The newsletter of the Atheist Society (Australia)
Vol 1 No. 1, Oct, 1992
Welcome to the first atheist newsletter. My aim is to make it clear what atheism is and how genuine atheism improves humanity.
Atheism however is a very simple subject which can be more than adequately dealt with in just a few lines, so the scope of this newsletter will necessarily extend beyond atheism. Hopefully it will make you think about all the important things you have always avoided.
Two kinds of people claim to be atheists. The first kind are those who have not thought about the existence of a God and therefore cannot be expected to believe in such a thing, or who having thought about it see no sufficient reason to believe. The second kind of atheist are those who know with certainty that the existence of a God is impossible. These latter few I call the true atheists. The former kind take no position on the matter, not even that of agnosticism - they deserve a name of their own so I call them "floaters".
Probably the strongest argument for God is a functional one. That is, we need to believe in God, even if he is not there, because such a belief creates social order and generally makes us happy. In other words, the only excuse for God is that He doesn't exist. But as Phillip Adams (honourary member of the Atheist Society) says in his book "Adams vs God":
"Marx was wrong. Religion is not the opiate of the people. Opium suggests something soporific, numbing, dulling. Too often religion has been an aphrodisiac for horror, a Benzedrine for bestiality. At its best it has lifted spirits and raised spires. At its worst it has turned entire civilizations into cemeteries."
I rest my case.
The greatest act of faith is when a man decides that he is not God.All religions die of but one disease, that of being found out.
One religion is as true as another.
There is not enough religion in the world even to destroy the world's religions.
The Importance of Being Atheist
It is unfashionable to be an atheist in an agnostic world. It is unfashionable to think at all for that matter, in this our New Age of freedom and enlightenment. But some of us are doomed to think for no other reason than we have been led to believe that truth is valuable. That is, we few poor wretches have been led to believe that all truth is valuable, and not only some truths. Why then should we not share our ghastly burden with others?
What is an atheist? An atheist is the mortal enemy of theists, agnostics, and "floaters". Theists believe in a traditional God, an agnostic maintains that it is impossible to know for sure whether a God exists or not, and a floater takes no position at all. Atheists alone are certain that it is impossible for a God to exist, and because they put more value on truth than do others they necessarily see all other views as destructive. To see the importance of being atheist we should first establish the truth of atheism and then establish the importance of being truthful. The importance of truth is one thing very few people have ever considered. To understand why it is impossible for a God to exist we need to understand what we mean by existence. The only sensible definition for existence is that a thing is said to exist if it relates in some way to some other thing. That is, things exist in relation to each other. A thing must exist relative to an observer at the very least. Now, God is defined to be infinite, in which case it is not possible for there to be anything other than God because "infinite" is all-inclusive. But if there is nothing other than God then God cannot be said to exist for the reason just explained. God is simply another word for Nature, and Nature certainly does not "exist" - it just is.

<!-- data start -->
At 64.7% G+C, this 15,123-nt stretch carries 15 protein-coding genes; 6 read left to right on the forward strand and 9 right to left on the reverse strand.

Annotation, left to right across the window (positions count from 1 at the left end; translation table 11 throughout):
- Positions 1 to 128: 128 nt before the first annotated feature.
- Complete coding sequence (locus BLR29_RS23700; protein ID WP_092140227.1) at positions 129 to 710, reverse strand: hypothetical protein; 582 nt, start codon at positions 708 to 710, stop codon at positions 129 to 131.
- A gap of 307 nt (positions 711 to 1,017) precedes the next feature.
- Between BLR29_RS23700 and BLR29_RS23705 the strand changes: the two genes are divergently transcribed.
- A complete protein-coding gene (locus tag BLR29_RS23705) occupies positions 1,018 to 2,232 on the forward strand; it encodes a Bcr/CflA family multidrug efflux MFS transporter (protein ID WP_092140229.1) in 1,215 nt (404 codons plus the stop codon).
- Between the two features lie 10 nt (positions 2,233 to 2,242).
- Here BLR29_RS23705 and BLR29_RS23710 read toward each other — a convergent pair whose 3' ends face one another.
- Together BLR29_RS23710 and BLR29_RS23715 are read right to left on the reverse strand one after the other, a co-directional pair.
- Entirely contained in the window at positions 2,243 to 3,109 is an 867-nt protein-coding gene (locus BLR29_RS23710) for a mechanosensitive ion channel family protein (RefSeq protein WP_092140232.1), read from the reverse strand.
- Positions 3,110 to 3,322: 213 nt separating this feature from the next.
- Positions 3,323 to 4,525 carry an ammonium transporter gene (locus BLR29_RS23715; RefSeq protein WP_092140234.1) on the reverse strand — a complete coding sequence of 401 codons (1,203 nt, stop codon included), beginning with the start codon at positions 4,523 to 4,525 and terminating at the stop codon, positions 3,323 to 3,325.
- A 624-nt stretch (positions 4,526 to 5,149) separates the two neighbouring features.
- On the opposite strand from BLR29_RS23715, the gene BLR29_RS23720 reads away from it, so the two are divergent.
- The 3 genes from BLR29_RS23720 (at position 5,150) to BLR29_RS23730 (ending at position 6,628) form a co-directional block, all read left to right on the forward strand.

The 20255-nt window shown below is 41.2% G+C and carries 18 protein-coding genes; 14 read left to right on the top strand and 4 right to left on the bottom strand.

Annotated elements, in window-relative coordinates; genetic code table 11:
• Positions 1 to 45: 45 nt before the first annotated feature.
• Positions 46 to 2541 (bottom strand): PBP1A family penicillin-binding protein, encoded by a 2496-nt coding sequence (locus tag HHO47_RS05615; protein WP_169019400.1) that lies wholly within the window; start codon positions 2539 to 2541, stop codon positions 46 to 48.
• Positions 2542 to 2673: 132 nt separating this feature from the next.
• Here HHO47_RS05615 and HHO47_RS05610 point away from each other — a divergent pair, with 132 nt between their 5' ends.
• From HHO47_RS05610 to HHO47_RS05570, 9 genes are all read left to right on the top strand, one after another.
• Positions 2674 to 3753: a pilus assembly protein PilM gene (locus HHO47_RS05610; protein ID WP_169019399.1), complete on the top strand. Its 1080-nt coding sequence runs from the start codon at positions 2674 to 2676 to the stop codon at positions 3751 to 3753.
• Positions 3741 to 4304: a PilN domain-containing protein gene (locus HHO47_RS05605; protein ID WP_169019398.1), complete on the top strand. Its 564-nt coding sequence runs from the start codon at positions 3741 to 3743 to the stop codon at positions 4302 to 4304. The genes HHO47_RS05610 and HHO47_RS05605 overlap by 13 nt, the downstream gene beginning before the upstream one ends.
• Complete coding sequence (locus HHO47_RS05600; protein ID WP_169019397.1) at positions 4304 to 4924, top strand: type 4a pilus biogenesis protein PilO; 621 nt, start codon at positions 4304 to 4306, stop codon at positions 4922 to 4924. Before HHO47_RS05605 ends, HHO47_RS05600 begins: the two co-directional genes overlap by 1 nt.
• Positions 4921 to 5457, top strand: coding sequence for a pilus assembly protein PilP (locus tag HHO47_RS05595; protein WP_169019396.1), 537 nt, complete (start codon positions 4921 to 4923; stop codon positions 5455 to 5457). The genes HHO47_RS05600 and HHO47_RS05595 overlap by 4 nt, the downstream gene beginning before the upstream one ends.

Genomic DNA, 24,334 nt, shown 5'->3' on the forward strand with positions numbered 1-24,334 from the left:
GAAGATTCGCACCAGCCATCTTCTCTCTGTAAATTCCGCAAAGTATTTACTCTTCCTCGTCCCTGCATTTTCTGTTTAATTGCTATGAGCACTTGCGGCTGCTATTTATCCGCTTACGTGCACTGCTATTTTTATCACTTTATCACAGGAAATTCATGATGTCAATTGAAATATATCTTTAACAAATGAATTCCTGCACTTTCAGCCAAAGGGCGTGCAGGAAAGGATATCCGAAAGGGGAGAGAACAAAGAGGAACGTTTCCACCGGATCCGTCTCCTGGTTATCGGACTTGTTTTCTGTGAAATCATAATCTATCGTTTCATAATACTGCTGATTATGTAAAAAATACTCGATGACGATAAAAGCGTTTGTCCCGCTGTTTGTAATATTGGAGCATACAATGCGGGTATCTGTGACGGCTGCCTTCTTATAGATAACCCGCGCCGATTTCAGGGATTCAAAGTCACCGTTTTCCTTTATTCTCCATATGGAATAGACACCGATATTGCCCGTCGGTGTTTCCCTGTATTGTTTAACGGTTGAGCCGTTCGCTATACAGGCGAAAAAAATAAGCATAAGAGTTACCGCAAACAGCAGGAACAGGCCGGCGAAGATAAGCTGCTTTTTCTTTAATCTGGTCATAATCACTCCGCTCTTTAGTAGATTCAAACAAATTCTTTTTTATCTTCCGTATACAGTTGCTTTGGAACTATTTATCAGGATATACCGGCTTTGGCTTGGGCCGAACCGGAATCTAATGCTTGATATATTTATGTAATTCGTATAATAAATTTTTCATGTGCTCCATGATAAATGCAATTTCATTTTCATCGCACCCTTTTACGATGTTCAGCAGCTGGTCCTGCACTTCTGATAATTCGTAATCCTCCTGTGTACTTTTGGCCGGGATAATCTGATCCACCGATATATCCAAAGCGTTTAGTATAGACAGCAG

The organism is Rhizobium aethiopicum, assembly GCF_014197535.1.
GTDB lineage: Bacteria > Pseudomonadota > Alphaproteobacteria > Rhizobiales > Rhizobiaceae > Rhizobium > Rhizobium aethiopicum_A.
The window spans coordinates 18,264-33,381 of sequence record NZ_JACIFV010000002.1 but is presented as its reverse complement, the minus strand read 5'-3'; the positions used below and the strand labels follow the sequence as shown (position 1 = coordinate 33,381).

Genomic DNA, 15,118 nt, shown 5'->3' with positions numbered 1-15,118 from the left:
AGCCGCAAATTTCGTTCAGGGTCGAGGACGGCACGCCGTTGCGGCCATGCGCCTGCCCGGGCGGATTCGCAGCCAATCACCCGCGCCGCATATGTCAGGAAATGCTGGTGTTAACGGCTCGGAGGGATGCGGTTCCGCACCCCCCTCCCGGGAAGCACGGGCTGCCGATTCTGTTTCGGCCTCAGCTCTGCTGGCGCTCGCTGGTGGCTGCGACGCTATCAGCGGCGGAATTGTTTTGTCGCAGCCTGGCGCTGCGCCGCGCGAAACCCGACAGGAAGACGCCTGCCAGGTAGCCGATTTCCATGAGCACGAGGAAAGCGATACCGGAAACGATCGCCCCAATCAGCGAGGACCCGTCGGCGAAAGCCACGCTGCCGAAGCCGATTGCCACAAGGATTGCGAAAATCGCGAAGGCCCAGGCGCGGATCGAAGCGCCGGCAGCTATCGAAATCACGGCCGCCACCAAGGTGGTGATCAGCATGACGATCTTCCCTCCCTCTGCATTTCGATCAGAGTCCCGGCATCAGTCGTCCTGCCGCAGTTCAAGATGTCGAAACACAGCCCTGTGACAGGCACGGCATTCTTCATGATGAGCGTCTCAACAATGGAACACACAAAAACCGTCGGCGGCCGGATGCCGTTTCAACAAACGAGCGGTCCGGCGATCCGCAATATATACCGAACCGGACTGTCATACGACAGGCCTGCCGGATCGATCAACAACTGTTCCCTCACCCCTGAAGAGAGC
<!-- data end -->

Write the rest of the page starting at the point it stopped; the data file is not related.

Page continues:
It may then be argued in defense of the traditional God that there could be some manner of existence which is beyond our awareness. But no other manner of existence is possible, for the simple reason that we define what existence is, and it is logically impossible to have any other (sensible) definition than the one we have.
Having established the truth of atheism - and the impossibility of a God, it must then be asked "So what?" Indeed, what value is truth if it does not make life enjoyable? Well it does! I often find truth enjoyable. It is just a matter of approaching it with courage and humility, or with the courage of humility.
Everyone wants strength, freedom from fear, clarity, and permanence - only truth and reason can provide these things in any real way. That is, only atheism can provide one with a solid basis upon which concepts of what it is to be human can begin to form. And indeed it will be found that only the truly practicing atheist, free of God and of all Gods, living openly and with infinite understanding, can be called the truly human.
Atheism: the vice of a few intelligent people.
Of Men and Machines
- A dialogue -
Q: It is impossible for a machine to possess life.
A: You are a machine that possesses life.
Q: But a machine cannot experience self-consciousness.
A: A machine can believe it is experiencing self consciousness, as you do.
Q: Are you saying that I only believe I have self consciousness?
Q: How can you know self consciousness is not real?
A: Because it is impossible for a self, or anything else for that matter, to exist inherently.
Q: Machines are wholly material, so how can they possess life?
A: You are wholly material and yet we say you possess life.
Q: I am not wholly material! I have a soul or a spirit, which purely material things do not.
A: What is this soul of yours? Show it to me!
Q: We cannot adequately describe much of our behaviour and experience in words; this is evidence of a spirit, or a soul that dwells within the body. Our scientific categories are not sufficient to deal with such spiritual truths, so I cannot show it to you as such.
A: We cannot adequately describe much of a computer's behaviour and experience in words. There are an infinite number of variables operating whenever we use a machine, so there is always unpredictability, and therefore "spirit" as you say.
Q: How can you say that? It is my experience that machines are totally predictable: it is this predictability that makes them different from us.
A: Can you predict with certainty whether your car will start in the morning?
Q: No, but machines always have definite causes for what they do. If a car fails to start in the morning, the engine may need new spark plugs.
A: All things have definite causes, though we may not be able to determine precisely what those causes are. Can you be certain that the problem with the car is worn spark plugs? If you replace the spark plugs and the car starts, can you be sure you have fixed the problem? You see, all things are the same, whether human or machine, in their inherent unpredictability.
Q: The difference between machines and humans is that in the case of machines there are only a limited number of possible reasons for failure. The problem with the car will be found in either the electrical system, or the fuel system.